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What The (Game) Papers Say - May 2011, Pt. 2

Gamasutra contributor and video game magazine critic Kevin Gifford takes a look at what's going on in the print magazines this month -- the pre-E3 period he calls "the most awkward time of the year."

May 25, 2011

4 Min Read

Author: by Kevin Gifford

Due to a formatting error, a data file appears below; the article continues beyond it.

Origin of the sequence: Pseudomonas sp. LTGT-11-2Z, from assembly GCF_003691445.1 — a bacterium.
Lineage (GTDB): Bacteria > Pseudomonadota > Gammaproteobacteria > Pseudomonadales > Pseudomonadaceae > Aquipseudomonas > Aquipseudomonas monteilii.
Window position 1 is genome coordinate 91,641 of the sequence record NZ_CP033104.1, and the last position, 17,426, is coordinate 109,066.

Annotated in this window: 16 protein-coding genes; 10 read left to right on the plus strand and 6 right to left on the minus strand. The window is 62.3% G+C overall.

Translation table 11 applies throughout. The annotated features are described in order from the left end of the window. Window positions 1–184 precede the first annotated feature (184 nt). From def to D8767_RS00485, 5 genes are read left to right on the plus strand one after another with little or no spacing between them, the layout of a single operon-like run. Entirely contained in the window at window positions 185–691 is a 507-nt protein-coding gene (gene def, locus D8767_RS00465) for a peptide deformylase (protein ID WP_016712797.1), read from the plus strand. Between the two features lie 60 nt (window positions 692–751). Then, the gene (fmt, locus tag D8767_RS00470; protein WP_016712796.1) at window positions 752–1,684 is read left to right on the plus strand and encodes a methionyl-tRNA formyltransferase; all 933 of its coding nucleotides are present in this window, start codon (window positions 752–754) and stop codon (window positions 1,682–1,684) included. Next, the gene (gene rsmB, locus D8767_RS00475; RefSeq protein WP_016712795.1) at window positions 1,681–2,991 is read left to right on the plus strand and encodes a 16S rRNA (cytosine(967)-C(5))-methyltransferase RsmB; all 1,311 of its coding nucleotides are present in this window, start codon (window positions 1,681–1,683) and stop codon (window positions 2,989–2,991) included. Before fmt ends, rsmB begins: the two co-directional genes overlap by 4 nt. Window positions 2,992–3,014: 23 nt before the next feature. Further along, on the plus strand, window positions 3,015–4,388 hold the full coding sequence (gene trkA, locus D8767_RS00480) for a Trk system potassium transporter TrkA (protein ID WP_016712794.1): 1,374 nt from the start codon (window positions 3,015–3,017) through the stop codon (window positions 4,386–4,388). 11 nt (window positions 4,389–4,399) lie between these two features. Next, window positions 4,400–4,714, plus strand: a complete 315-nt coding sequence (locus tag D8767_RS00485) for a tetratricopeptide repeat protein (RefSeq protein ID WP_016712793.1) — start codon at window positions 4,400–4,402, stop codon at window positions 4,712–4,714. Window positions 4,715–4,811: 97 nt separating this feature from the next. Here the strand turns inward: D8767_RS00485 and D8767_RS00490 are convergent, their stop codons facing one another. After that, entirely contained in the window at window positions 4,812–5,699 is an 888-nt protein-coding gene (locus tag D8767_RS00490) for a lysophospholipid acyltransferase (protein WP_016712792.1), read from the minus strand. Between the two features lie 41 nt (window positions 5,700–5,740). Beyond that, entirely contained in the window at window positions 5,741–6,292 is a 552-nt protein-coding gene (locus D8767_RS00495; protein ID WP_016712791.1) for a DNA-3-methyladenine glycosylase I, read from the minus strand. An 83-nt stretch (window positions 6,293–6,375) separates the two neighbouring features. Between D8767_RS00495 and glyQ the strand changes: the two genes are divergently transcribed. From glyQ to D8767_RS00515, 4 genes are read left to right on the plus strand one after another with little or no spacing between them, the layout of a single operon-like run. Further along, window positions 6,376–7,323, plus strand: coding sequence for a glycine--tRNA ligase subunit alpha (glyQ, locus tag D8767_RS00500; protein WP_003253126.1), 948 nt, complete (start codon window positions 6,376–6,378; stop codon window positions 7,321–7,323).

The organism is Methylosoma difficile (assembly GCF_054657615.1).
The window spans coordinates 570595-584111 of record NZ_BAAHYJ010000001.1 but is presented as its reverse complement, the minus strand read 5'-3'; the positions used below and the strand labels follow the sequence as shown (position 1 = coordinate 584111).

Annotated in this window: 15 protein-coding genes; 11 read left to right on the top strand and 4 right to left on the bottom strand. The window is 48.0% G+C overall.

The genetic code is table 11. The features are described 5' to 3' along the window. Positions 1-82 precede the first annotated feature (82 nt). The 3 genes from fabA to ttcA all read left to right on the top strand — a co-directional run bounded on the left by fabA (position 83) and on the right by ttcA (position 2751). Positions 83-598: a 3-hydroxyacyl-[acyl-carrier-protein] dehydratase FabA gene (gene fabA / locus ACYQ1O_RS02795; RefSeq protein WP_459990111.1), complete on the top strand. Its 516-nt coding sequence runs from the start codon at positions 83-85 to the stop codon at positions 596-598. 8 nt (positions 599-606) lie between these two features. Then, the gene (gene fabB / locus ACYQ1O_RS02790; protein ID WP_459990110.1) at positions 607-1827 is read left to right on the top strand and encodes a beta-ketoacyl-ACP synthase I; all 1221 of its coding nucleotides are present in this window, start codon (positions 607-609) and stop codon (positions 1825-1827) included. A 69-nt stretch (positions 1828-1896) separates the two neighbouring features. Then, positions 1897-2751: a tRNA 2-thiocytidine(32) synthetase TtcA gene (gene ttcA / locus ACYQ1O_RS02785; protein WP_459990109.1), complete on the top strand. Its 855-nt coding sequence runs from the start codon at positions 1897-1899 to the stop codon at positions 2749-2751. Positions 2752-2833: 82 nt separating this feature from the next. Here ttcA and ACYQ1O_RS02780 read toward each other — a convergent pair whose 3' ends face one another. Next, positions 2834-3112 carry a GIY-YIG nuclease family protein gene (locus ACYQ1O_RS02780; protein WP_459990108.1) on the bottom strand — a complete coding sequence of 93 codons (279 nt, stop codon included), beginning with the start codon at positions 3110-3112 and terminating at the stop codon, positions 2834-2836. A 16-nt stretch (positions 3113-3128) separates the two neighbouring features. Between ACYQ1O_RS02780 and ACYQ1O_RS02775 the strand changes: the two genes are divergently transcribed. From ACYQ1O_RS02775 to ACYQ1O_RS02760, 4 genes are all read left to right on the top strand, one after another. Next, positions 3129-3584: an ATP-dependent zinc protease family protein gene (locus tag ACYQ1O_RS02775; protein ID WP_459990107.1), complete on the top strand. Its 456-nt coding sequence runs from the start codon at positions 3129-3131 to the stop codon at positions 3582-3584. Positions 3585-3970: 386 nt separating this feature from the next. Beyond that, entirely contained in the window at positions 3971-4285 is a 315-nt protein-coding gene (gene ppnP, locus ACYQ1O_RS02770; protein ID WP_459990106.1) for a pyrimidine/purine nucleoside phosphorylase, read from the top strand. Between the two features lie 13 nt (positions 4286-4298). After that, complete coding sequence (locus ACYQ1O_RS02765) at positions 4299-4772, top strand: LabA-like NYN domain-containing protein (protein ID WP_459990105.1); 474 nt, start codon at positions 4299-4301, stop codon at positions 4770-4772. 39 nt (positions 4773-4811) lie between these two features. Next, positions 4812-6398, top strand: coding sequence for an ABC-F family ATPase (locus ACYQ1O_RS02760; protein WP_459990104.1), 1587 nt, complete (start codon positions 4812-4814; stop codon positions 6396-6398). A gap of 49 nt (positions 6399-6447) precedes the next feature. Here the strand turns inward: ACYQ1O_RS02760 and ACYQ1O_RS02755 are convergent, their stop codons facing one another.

[Gamasutra contributor and video game magazine critic Kevin Gifford takes a look at what's going on in the print magazines this month -- the pre-E3 period he calls "the most awkward time of the year".] Welcome to Mag Roundup for what's always the most awkward time of the year for print magazines -- that period in spring just before and right after E3. Game mags always have the disadvantage when covering this event. If a publisher or developer is saving some big secret for E3, then print editors won't be able to talk about it until the next issue comes out, long after the fact. What's left until then is to talk about...well, less exciting stuff. It doesn't help that May and June are traditionally pretty dead times for new game releases, either. (No offense meant to the games discussed below, of course. But you know it's true. Wa ha ha.) Be that as it may, here's the new mags I've received over the past two weeks, starting with: Game Informer June 2011 gi-1106.jpg Cover: Assassin's Creed: Revelations GI goes Ubi-mad this issue, with Creed taking the cover and Rayman Origins -- the latest in a series that Americans have aggressively refused to care much about for nearly two decades now -- getting the follow-up feature. Both pieces are mainly text, which serves the Creed article well (all those odd story and background details to talk about), but not even Michel Ancel showing up in the Rayman bit keeps it from seeming a little overlong. Otherwise, there isn't a ton to this issue that really sticks out in my mind. There's a spread talking about the games that tormented GI's editors as children (Super Pitfall makes an appearance, which is good), and I sort of wish it had a bit more real estate in the mag. Edge June 2011 edge-1106.jpg Cover: Tomb Raider Lara Croft still hasn't gotten a shower. The feature backing up this cover is nice enough, filled with dev comments and the like, but I'm not sure it really adds a whole ton to what's already been known about the game -- it just sort of reinforces the "rebooting this series is hard" theme that's been the core of every other preview of Tomb Raider. It's backed up by features on Trackmania, the new Driver, and Matias Myllyrinne, CEO of Remedy, who's able to give a lot of opinion while freely discussing what his company's succeeded and failed at. Even more interesting is a profile of Epicenter Studios, an indie developer that crashed bad despite no lack of innovative ideas. (I must admit to not having heard of any of their games, which may've been part of the problem.) The next issue of Edge will feature a full-on redesign, only the third they've done since debuting in 1993. I'm looking forward to it, especially since I can't find too much fault with the current design apart from how the commentary columns are way in the back and easily overlooked. GamesTM #109 gamestm109.jpg Cover: Dragon's Dogma Capcom's new RPG gets regular preview treatment in all the other mags this week, but GamesTM is the only one to give it the full-on cover. The feature inside ain't bad, though it doesn't say a whole lot that online folks couldn't get a couple weeks ago. More interesting: The feature devoted to making "good" and "bad" decisions in games, which prominently features the producer of The Witcher -- an RPG where that was pretty much all you did, all the time. It's a very cool read. Beckett Massive Online Gamer July/August 2011 beckettmog-1107.jpg The last Beckett MOG of my subscription! Hooray! There's really not much else I can say about it, other than I hope I never read anything about Wizard101 for the rest of my life. [Kevin Gifford owns over 8000 video-game and computer magazines. Despite this, he is capable of sustaining a conversation with a woman for at least three minutes per go. He runs Magweasel, a really cool weblog about games and Japan and "the industry" and things, and in his spare time he does writing and translation for lots of publishers and game companies.]

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